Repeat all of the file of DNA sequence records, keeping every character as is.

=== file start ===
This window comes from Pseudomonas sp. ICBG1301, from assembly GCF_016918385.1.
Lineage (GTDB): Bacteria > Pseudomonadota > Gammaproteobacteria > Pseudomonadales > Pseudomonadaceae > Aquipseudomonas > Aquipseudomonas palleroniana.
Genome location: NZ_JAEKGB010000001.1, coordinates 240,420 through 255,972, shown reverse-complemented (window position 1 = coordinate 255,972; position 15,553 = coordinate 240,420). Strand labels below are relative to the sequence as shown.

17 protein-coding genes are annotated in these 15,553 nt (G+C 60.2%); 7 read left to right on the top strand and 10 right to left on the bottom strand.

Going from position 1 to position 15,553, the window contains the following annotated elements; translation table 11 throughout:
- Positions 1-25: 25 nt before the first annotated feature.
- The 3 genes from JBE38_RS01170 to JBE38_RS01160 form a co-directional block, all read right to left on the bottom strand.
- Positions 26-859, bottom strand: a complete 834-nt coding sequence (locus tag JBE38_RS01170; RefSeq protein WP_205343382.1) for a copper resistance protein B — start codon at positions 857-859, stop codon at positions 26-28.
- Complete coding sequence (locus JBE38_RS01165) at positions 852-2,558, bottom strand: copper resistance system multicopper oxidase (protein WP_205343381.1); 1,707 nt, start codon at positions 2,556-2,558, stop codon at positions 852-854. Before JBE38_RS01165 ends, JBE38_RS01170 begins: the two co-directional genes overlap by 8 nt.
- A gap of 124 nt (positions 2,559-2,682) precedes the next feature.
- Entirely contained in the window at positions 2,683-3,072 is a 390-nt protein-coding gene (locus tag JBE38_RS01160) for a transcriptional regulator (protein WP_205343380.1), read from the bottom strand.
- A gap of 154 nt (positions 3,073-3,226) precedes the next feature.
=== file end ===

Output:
This window comes from Pseudomonas sp. ICBG1301, from assembly GCF_016918385.1.
Lineage (GTDB): Bacteria > Pseudomonadota > Gammaproteobacteria > Pseudomonadales > Pseudomonadaceae > Aquipseudomonas > Aquipseudomonas palleroniana.
Genome location: NZ_JAEKGB010000001.1, coordinates 240,420 through 255,972, shown reverse-complemented (window position 1 = coordinate 255,972; position 15,553 = coordinate 240,420). Strand labels below are relative to the sequence as shown.

17 protein-coding genes are annotated in these 15,553 nt (G+C 60.2%); 7 read left to right on the top strand and 10 right to left on the bottom strand.

Going from position 1 to position 15,553, the window contains the following annotated elements; translation table 11 throughout:
- Positions 1-25: 25 nt before the first annotated feature.
- The 3 genes from JBE38_RS01170 to JBE38_RS01160 form a co-directional block, all read right to left on the bottom strand.
- Positions 26-859, bottom strand: a complete 834-nt coding sequence (locus tag JBE38_RS01170; RefSeq protein WP_205343382.1) for a copper resistance protein B — start codon at positions 857-859, stop codon at positions 26-28.
- Complete coding sequence (locus JBE38_RS01165) at positions 852-2,558, bottom strand: copper resistance system multicopper oxidase (protein WP_205343381.1); 1,707 nt, start codon at positions 2,556-2,558, stop codon at positions 852-854. Before JBE38_RS01165 ends, JBE38_RS01170 begins: the two co-directional genes overlap by 8 nt.
- A gap of 124 nt (positions 2,559-2,682) precedes the next feature.
- Entirely contained in the window at positions 2,683-3,072 is a 390-nt protein-coding gene (locus tag JBE38_RS01160) for a transcriptional regulator (protein WP_205343380.1), read from the bottom strand.
- A gap of 154 nt (positions 3,073-3,226) precedes the next feature.